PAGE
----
Sunday, 30 December 2018

The Archaeological Values of the PAS Database (VII): 'Being Old and Being There', it's Enough

The FLOs continue their predictable artefactual dumbdown in the post-Christmas social media as we head towards a new year. The Durham incumbent follows suit with a twitter post joyfully showcasing an artefact temporarily on his desk:  'A ferry token issued by the River Wear Commissioners in c.1900. The ferry crossed the River Wear at Sunderland, between Bodlewell Lane (pictured below) an Monkwearmouth for over 250 years until the closure of the route in 1957'. So we have a picture of a round disc with writing on it and an historical engraving showing some waterfront lane with steps and some folk history taken from a local website. To my mind this is another example of how the PAS presents to the public loose artefacts as illustrations of history, ignoring their function as components of archaeological evidence. So, I wrote that. I asked for clarification: is this archaeological outreach, or using objects to illustrate history? In what way can the object recorded here on a database be used for proper archaeological research?'

The FLO glibly replied 'this token is material evidence of past human activity recovered from an archaeological context, from a historical period for which we also have documentary and pictorial evidence to complement the archaeological record'. But no archaeological record is represented anywhere in the social media post or database record. Both are typical examples of 'scissors and paste' show-and-tell. As I said, the artefact is used as a passive illustration, rather than actively used as a source. We are shown a piece of metal found loose in a field 100 km away from the ferry crossing. How and when it got there are unknown, what it can tell us about that ferry, or anything else is negligible. But it can be used so the finds volunteer can entertain herself by looking it up in the existing literature and telling us what she found out. Show-and-tell.

As for my comment about it being used as an illustration, we got a tantalising glimpse into the FLO mindset and approach to archaeological inference in the next comment:

But don't all archaeological finds have that dual purpose, both illustrating the archaeological record and being sources in their own right? I don't necessarily see a conflict here.
Archaeological finds comprise part of the archaeological record, they do not 'illustrate' it. It is the job of the PAS to turn loose objects into a component of the archaeological record, not merely illustrate it. The latter is what coin collectors do. And indeed if you search eBay or coin collecting websites, you'll find more of these tokens with exactly the same kind of narrativisation about what they were, where they were used as the Durham FLO offers us. Here the PAS merely duplicates what is already online on coiney websites. Again, that is not the function the PAS was set up to serve.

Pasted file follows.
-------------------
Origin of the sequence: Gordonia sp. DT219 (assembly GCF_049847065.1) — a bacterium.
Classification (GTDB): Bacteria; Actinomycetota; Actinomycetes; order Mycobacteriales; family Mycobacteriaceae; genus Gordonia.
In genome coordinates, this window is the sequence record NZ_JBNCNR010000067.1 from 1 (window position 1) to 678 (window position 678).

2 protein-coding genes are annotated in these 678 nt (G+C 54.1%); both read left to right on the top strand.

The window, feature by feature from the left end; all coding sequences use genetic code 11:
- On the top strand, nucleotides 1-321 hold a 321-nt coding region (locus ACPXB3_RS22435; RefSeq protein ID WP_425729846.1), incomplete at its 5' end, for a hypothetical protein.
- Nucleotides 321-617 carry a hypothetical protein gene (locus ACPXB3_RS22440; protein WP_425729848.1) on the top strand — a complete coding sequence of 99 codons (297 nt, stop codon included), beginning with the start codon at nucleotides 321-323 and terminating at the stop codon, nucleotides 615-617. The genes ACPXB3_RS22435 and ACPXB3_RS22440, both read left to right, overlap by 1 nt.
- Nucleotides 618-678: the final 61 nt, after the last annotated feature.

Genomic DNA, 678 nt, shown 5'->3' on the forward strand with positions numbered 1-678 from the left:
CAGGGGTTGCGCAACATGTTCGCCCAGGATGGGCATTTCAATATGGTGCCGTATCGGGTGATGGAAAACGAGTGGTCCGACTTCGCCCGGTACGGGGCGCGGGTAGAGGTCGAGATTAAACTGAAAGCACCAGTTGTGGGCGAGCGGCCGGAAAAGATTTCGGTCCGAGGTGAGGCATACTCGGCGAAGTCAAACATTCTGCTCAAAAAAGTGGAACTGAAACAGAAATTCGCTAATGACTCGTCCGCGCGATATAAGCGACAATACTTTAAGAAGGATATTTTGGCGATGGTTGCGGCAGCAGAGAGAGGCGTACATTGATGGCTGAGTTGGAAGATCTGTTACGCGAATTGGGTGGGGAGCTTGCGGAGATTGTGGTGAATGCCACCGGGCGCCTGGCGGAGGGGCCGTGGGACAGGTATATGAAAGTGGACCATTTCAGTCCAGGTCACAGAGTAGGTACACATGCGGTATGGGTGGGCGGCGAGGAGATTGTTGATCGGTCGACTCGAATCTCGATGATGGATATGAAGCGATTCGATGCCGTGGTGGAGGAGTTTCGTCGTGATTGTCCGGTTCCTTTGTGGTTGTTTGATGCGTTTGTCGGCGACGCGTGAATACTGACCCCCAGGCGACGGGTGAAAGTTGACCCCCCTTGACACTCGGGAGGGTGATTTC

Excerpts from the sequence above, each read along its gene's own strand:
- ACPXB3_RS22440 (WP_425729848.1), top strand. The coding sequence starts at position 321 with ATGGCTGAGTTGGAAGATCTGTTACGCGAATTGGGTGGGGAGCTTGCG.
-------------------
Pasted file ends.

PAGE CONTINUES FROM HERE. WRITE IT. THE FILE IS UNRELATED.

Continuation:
The FLO says he sees 'no conflict' between the collection-driven approach and the archaeological one to artefacts. I do. What he says begs the question of what for an FLO 'the archaeological record' actually is? What constitutes it? And when is a pile of loose things not archaeology? Is the George Ortiz Collection (or Christian Levett's private museum in Mougins) 'archaeology' for the FLO? Addressing that gets him even deeper into the object-centred swamp.

For me personally, the archaeological record is everything that has gone before, whether a bronze age burnt mound or a 1960s concrete park bench, 1970s plastic cotton reel or Neolithic flint scraper (Not to say I don't find some things more interesting than others)
When  I said that he'd not answered the question posed, was just talking of 'things' and pressed further I asked: 'What makes a record a record? Just "being old and there"? Is an antique shop or car boot sale also 'the archaeological record', the subject of archaeological research and conservation protection?' I got a rather surprising reply:
'Being old and being there' is a pretty good description of the archaeological record. And yes, it's possible (but not always the case) that boot sales and antique shops may be part of that record. Context, as ever, is key.
'Being old and being there' is William Camden and Jonathan Oldbuck. Frankly, I do not see a box of loose metal items in a car boot as any kind of context that would allow the use of those items (the box, its contents and the vehicle) as any meaningful  'archaeological record' at all that would tell us about the sites those artefacts were randomly ripped from and mixed in that box. I doubt (hope) that the Durham FLO does not either and that he's not entering data onto the database with that kind of pseudo-context. 

No comments:

Creative Commons License
Ten utwór jest dostępny na licencji Creative Commons Uznanie autorstwa-Bez utworów zależnych 3.0 Unported.